3.5 / 5 Stars
In the dark futuristic film 1984, we are presented it with George Orwell's vision of a futuristic world where Big Brother watches over all of us. Composer Dominique Muldowney wrote a score which captured both the harsh cold feelings of an oppressive society, and a warm forbidding romance. Unfortunately, most of the score never made into the final film. Instead, the pop band Eurythmics provided songs that were placed into the film. Now, for the first time ever, Muldowney's complete score is available to the public.
The fanfare from the film, an overly optimistic anthem entitled "Aria", is comprised of overlapping trumpets which climax into a soprano voice singing the praises of Oceania. Much of the score is comprised of soft horns, woodwinds, and a penny whistle - all of which lend a nostalgic air to the music. Other cues are comprised primarily of military marches. There is a subtle integration of electronic instruments, which lends a surreal quality to the score. The "Big Brother Fanfare" reoccurs multiple times in the score although by the end of the CD (and the movie) this fanfare becomes less abrasive, and more romantic in tone.
There are three songs presented as well, including "The Washer Womens Song", which George Orwell himself wrote in the original book. The two other songs are hymns to Oceania, with "Oceania, 'Tis For Thee" using the main Oceania theme, and "The Hiking Song" using a boys choir. This album is very well organized in that it has a nice mix of brash military music, soft orchestral romantic music, and some "modern" electronic music intermixed throughout.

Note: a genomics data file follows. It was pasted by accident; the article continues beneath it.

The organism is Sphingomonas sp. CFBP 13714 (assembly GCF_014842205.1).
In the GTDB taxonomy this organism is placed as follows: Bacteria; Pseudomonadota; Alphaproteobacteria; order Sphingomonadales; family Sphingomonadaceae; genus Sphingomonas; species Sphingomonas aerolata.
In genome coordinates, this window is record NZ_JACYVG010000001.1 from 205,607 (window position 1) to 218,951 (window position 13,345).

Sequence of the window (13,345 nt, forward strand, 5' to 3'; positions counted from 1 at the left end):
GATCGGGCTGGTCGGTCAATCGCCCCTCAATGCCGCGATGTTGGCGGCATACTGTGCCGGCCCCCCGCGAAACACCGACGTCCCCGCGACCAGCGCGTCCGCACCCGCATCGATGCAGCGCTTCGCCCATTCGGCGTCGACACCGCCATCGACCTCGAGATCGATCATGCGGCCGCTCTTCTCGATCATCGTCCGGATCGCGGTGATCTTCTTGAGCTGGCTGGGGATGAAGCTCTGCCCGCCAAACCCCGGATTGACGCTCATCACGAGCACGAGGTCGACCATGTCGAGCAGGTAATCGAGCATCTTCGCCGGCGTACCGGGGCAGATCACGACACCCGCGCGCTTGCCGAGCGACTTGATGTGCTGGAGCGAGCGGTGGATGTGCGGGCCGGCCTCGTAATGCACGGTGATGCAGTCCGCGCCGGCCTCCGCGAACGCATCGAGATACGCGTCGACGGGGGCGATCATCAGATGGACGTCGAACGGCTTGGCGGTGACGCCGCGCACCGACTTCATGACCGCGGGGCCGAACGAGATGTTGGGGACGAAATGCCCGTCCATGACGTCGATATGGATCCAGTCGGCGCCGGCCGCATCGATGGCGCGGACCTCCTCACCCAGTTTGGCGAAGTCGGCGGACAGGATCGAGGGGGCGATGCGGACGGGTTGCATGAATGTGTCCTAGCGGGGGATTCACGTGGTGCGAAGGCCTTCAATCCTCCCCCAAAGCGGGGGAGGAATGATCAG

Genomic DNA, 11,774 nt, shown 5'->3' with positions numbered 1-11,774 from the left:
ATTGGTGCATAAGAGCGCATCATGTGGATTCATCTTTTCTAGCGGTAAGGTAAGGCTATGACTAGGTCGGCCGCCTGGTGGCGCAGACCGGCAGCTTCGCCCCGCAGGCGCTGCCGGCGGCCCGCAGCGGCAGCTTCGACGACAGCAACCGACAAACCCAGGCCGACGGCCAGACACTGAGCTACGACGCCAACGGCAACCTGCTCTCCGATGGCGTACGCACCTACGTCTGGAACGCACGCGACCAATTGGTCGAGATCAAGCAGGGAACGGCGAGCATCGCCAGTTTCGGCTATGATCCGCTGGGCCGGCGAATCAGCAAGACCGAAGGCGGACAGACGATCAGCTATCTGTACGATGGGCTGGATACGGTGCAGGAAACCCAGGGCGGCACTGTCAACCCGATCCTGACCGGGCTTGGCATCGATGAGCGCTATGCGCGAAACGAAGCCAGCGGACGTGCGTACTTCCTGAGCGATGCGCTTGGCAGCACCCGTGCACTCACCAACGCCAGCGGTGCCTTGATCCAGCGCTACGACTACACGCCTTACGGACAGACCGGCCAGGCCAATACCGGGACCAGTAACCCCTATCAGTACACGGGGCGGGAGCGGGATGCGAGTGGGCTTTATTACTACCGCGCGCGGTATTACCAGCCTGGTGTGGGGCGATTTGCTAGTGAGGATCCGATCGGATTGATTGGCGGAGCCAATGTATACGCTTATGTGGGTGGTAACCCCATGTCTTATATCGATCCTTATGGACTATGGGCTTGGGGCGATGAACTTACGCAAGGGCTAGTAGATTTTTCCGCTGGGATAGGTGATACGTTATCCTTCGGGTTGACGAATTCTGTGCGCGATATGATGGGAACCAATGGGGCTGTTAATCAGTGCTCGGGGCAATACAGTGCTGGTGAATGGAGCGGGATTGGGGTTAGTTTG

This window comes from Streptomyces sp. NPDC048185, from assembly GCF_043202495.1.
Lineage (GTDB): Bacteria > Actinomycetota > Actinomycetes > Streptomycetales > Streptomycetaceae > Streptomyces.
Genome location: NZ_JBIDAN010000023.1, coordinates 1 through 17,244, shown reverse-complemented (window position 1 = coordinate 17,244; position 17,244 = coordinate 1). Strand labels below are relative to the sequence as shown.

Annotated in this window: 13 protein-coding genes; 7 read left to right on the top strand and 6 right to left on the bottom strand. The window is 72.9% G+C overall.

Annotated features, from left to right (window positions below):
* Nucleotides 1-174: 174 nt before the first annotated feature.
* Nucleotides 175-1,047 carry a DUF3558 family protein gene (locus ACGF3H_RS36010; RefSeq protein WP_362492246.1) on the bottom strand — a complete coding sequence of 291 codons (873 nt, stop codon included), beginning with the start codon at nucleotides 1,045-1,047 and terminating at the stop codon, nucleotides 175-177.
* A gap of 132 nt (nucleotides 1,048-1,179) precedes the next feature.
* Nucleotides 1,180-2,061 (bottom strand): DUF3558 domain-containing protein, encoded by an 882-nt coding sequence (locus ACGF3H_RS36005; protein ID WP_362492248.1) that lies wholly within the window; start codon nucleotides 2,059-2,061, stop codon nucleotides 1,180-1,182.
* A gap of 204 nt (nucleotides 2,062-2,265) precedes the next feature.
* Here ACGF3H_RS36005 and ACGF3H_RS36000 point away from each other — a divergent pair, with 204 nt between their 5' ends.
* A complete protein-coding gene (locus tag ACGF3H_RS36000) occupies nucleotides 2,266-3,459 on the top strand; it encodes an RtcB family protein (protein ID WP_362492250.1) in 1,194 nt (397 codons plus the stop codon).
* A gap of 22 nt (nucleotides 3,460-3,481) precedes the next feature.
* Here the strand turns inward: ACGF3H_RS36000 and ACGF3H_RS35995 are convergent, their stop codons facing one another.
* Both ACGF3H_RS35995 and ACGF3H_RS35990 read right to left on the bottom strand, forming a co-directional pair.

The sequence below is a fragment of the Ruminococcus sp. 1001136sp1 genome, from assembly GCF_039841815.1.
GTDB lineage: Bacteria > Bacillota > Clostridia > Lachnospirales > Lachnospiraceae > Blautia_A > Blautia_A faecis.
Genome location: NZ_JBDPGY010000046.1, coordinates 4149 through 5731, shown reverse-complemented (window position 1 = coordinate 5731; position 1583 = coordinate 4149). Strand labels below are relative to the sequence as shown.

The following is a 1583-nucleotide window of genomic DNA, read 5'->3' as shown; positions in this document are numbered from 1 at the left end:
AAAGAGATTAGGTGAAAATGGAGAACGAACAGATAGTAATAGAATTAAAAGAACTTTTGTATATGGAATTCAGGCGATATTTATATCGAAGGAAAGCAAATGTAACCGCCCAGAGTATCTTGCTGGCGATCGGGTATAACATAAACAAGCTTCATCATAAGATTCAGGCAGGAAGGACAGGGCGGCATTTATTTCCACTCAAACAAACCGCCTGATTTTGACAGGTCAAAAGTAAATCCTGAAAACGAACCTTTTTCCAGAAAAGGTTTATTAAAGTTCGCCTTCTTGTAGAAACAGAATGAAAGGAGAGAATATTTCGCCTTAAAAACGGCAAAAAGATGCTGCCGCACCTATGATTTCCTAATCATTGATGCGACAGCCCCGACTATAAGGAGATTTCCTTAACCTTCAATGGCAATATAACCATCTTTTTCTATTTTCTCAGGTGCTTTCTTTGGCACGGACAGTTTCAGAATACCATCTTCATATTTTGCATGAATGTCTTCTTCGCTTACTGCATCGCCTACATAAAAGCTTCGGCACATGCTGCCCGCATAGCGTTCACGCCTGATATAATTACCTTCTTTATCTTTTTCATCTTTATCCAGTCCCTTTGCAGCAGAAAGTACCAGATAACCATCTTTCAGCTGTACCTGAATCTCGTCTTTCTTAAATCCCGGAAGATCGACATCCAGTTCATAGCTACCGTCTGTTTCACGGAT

This CD runs about 55 minutes long, and was released through Airstrip One Company, a new record label for which this is their first release. For the first time ever, the complete score to 1984 is available as it was intended to be heard, and I can immediately tell that if it had been retained it certainly would resulted in a different tone for the film. If you're a fan of Dominic Muldowney, or really enjoyed the film, then this CD is definitely worth picking up. But I really don't see the casual soundtrack listener rushing out to buy this one, although they should seriously consider checking it out.
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